Does Swearing Reduce Pain?

While I’m not an expert handyman, I don’t mind trying to fix things around the house (except electricity – no, thank you). My skills are such that I’ve occasionally hit my thumb which invariably elicits a yelp swear word from me. Over the years, I’ve wondered why I feel better after the outburst. Does swearing reduce pain?

Richard Stephens, a psychologist at Keele University in England, has designed multiple experiments to find out. In one version, undergraduate students twice placed their hands in ice-cold water for as long as they could; one of the times they uttered a swear word and the other they used a more common word. Stephens also measured the participants heart rates and galvanic skin response (GSR tracks changes in sweat gland activity typically caused by emotional stress).

When using the swear word, participants kept their hands in the ice water almost 50% longer. In addition, their heart rates increased and their GSR went down. Stephens concluded the participants experienced less pain while swearing.

Pain used to be thought of as a purely biological phenomenon, but actually pain is very much psychological. The same level of injury will hurt more or less in different circumstances. Richard Stephens.

If you don’t swear when you feel pain, you might consider starting. Stephens conducted another experiment to test whether the effect only worked on people who were comfortable swearing in front of others or who at least had sufficient practice doing so in their daily lives. Participants were asked how likely they were to swear when in pain or angry. The results showed “it didn’t make a difference; swearing worked equally well.” Even non-swearers got relief.

Whether you’re used to swearing may not matter but the word you use does. An unpublished Stephens experiment showed that the strength of the expletive did have an impact on how long you could keep your hand in the ice water and how much pain you felt. Milder words such a “darn” or “shoot” had more effect than a neutral word like “tree” but less effect than a stronger word (cue George Carlin’s 7 dirty words). If you’re going to use the technique, it isn’t worth being half-hearted.

The next time you get chastised by someone for swearing as a response to a painful situation, show them this article. You’ll feel better and maybe they will too.

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2 Responses to Does Swearing Reduce Pain?

  1. Jeff Winter February 11, 2019 at 5:38 am #

    So according to your premise, a typical / stereotypical professional sports coach should live a relatively pain-free life. Seriously – a very interesting article, Jonathan.

    A bit of a tangent related to the statement that pain is a psychological phenomena vs just being a physical / biological one…Dr. John Sarno wrote extensively about the mind-body connection. I personally read his material as a result of my own fairly severe and sustained back pain. A simple summary of his work as follows. It represents another example of how powerful our minds can be, and the interesting relationship between the mind and the body.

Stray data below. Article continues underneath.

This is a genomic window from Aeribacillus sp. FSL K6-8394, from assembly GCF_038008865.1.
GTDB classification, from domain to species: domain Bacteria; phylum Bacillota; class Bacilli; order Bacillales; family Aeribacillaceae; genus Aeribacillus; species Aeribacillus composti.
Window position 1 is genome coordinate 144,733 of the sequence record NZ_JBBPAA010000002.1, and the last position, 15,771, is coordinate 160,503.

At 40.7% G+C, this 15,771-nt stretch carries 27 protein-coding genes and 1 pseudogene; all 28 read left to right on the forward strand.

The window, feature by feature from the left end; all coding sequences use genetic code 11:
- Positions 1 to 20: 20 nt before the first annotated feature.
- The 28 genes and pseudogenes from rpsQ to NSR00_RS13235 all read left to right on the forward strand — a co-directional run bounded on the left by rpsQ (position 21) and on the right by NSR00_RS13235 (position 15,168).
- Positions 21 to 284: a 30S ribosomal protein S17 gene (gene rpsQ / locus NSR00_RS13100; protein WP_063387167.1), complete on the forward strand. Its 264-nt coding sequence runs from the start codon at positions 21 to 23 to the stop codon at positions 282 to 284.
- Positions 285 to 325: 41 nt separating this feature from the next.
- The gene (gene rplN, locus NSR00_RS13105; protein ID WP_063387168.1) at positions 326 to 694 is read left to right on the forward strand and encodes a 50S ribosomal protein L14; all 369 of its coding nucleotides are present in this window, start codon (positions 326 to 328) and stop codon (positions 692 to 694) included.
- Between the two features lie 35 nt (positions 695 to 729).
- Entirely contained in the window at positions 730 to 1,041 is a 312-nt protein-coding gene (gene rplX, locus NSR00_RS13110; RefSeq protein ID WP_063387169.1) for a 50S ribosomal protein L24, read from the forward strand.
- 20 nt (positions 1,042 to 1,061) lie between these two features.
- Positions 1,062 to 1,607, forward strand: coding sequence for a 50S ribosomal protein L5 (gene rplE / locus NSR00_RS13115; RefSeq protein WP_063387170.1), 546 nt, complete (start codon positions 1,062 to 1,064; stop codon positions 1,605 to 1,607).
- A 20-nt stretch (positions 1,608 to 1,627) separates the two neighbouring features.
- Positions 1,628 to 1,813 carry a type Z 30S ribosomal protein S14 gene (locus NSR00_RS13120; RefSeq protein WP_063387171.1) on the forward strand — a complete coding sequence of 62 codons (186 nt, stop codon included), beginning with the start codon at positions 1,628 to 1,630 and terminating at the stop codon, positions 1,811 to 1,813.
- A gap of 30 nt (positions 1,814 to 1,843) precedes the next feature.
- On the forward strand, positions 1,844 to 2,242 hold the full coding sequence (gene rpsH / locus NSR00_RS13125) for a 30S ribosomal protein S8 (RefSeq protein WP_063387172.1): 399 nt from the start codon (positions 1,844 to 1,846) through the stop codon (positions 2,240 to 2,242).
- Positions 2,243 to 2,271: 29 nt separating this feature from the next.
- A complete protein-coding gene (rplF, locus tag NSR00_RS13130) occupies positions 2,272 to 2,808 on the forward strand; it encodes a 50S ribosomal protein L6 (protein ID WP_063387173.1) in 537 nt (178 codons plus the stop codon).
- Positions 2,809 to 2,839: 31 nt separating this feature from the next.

An orthopedic surgeon, somewhere along the line, Sarno became interested in patients with back pain. He noticed that many of these patients had pain which did not respond to standard medical treatments, and that their pain was in any case was not related to any demonstrable injury. He came to the conclusion that, in many instances, this pain had a psychological and emotional basis, and he found that, when such patients were educated in the true cause of their pain, a large proportion of them recovered their health.

    Now immediately, if the above paragraph were read by, say, a hundred patients with severe back pain, a large number of those patients would become very annoyed. So, they would mutter to themselves, this **** Sarno is saying that back pain is all in the mind. Well my ***ing back pain isn’t in my ****ing mind, it ****ing well hurts, and any ****ing **** who says otherwise is….

    And so on.

    Sarno is not saying that back pain — anybody’s back pain — is ‘all in the mind’. Far from it. It’s real pain. What Sarno argues, in essence, is that in cases where there is no injury to account for the pain, then there must be some other cause. One possible cause is what he calls tension myositis syndrome (TMS). What happens in those cases is that various powerful emotions, largely unconscious, bring about a tension in the muscles of the back. This tension causes real (not imaginary) pain, because the muscles are deprived of oxygen. And Sarno’s major contribution to medicine is that he has found a way to treat such patients with a high degree of success.

    To oversimplify greatly, the treatment consists of explaining to the patient the physiological basis for TMS, and inviting the patient to consider, with or without professional assistance, the possible unconscious emotions which might be the underlying cause.

  2. Ted Sapountzis February 11, 2019 at 11:37 am #

    Great post Jonathan, perhaps this is why “people who swear may be happier, healthier and more honest”:

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